Julius Fein examines the French response to the large number of German refugees between 1933 and 1938. Fein demonstrates how the Quai d’Orsay sought a compromise between the Republican canon, which said France must help the persecuted, and the factors that limited its willingness to accept refugees, including economic depression, mass unemployment, anti-Semitism, and anti-German sentiment.
Julius Fein is an independent scholar.
Chapter 1: The Circumstances
Chapter 2: The Quay d’Orsay
Chapter 3: The Refugees
Chapter 4: Definitions
Chapter 5: Debating Human Rights
Chapter 6: Minorities and Intervention
Chapter 7: Pressure Groups
Chapter 8: The High Commission for Refugees (Jewish and Other) coming from Germany
Chapter 9: Resettlement and Transit
Chapter 10: International Agreements
Chapter 11: Evian
this is a tremendously illuminating book and a major historiographical intervention that will surely inform many of us working on the history of migration, the history of human rights, and/or European foreign relations. Fein has given us a nuanced understanding of the Quai’s inner workings during the late-1930s and has shown how ideology, idealism, and politics can simultaneously inform and disrupt policy making. Fein has also shown how individual and institutional activism can help move political entities and interests, which, given the nature of contemporary politics regarding refuges around the world, is a welcome reminder.
Julius Fein has produced a meticulously researched, balanced, and authoritative analysis of French policy towards refugees from Nazi Germany before the outbreak of the Second World War. He also tells a moving story, not least because of his examination of the refugees themselves.
This book has excellent internal insight on how the French state reacted towards the influx of refugees from Nazi Germany in the 1930s. Fein shows us that the French Ministry of Foreign Affairs was an important actor not only in protecting refugees in France, but also in securing an international refugee regime—a regime which left us with concepts, such as country of first settlement and non-refoulement, essential to contemporary refugee policy.
Fein has written an extraordinary book on an extraordinary subject: the willingness of the French alone among the Western democracies to accept large numbers of Jewish refugees from Germany in the 1930s. It is a book that not only examines a vital episode in the history of migrants and the judicial, racial, ideological and economic reactions to them, but also casts interwar France in a better light than is usual in history books covering this period. Fein is to be congratulated for producing a highly original, superbly researched, and well-written study.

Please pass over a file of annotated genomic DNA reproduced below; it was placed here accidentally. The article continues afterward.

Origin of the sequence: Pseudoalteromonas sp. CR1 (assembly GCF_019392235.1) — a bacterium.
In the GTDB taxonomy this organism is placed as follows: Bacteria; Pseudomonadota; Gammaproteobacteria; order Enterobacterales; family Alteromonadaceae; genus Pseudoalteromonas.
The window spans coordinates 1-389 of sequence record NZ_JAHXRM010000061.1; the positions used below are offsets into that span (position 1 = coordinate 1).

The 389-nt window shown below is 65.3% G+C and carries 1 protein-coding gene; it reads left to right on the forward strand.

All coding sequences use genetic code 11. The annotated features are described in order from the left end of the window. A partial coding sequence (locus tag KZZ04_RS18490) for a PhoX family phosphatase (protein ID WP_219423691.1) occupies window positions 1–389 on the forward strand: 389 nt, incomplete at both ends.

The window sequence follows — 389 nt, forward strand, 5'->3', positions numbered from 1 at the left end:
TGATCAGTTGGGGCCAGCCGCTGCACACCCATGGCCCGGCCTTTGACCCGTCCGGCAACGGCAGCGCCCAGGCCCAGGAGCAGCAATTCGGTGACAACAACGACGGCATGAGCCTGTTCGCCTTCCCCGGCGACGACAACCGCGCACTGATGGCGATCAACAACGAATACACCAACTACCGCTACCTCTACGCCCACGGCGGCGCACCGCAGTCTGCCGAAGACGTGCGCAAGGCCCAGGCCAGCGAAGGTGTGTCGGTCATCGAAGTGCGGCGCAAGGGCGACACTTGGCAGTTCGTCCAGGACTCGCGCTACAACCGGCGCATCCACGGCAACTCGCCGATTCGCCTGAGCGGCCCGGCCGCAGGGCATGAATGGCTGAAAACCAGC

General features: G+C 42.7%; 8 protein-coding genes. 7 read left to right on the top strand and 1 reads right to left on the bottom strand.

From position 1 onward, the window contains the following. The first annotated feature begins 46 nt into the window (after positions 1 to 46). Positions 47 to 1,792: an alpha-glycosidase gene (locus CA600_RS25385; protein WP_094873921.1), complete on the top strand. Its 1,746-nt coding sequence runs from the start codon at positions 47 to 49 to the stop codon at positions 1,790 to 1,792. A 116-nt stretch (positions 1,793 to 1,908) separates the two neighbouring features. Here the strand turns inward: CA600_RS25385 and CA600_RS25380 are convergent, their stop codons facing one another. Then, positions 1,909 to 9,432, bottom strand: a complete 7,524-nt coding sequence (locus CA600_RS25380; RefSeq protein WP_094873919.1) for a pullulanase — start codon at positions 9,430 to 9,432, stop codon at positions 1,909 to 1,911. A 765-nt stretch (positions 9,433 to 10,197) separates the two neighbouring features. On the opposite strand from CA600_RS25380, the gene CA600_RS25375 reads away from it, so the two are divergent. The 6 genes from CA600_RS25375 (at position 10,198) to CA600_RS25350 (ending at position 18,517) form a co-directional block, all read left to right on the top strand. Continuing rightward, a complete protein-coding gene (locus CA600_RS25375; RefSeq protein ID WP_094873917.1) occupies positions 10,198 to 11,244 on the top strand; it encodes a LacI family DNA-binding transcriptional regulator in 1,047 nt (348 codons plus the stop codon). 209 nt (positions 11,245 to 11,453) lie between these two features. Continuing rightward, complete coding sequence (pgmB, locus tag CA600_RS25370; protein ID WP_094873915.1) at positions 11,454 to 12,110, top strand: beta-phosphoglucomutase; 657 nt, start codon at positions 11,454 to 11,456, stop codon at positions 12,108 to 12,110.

How to resolve the migrant problem? This question, current today, had already arisen in the 1930s in connection with the German Jews fleeing the Nazi regime. Thanks to a vast amount of well-mastered documentation, Fein describes the attitude of France, and in particular of the Quai d’Orsay, to the arrival of these immigrants between 1933 and 1938. This original approach to a delicate problem—how to reconcile the ideals of human rights with the political reality—is handled with skill and common sense. It is a success.
Comprehensively researched and perceptively analyzed, this is an impressive new book on France’s response to the refugees from Nazi Germany. It highlights the role of the Foreign Ministry, which, caught between international relations, France’s republican traditions, and crises in domestic politics, struggled to find a compromise between hospitality and xenophobia. While bureaucrats worked assiduously in developing policy, foreign ministers and their governments disclosed their timidity in the face of one stark choice: could the refugees stay or be asked to leave? This dilemma, Fein argues, exposes fundamental weaknesses in the French polity of the 1930s.
Astonishingly this is the first scholarly study of the response of the Quai d’Orsay to Jewish immigration into France in the interwar years, and in particular after Hitler’s arrival to power in 1933. It is a meticulously documented monograph with conclusions that are finely nuanced. All this makes it an important contribution to this difficult and controversial period of France’s twentieth-century history.
My family immigrated to Argentina in 1893 as part of the colonization project financed by Baron Hirsch’s JCA. They left Russia, its pogroms, and precarious existence to go to a country interested in absorbing as many immigrants as possible. The saga described in detail by Julius Fein takes place some forty years later when Jews need to emigrate from Germany. Where will they go? There are plenty of discussions where many nations show goodwill. JCA is still a player but this time there is no country ready to receive a massive inflow of immigrants...
I was delighted to be able to give Fein access to my great-grandfather Louis Oungre’s archives and to be able to contribute to this duty of remembrance which seems essential to me. Immigration is at the heart of Europe's concerns today, proof that history is repeating itself and that it is important to be aware of it. Congratulations to Fein for his accomplished work.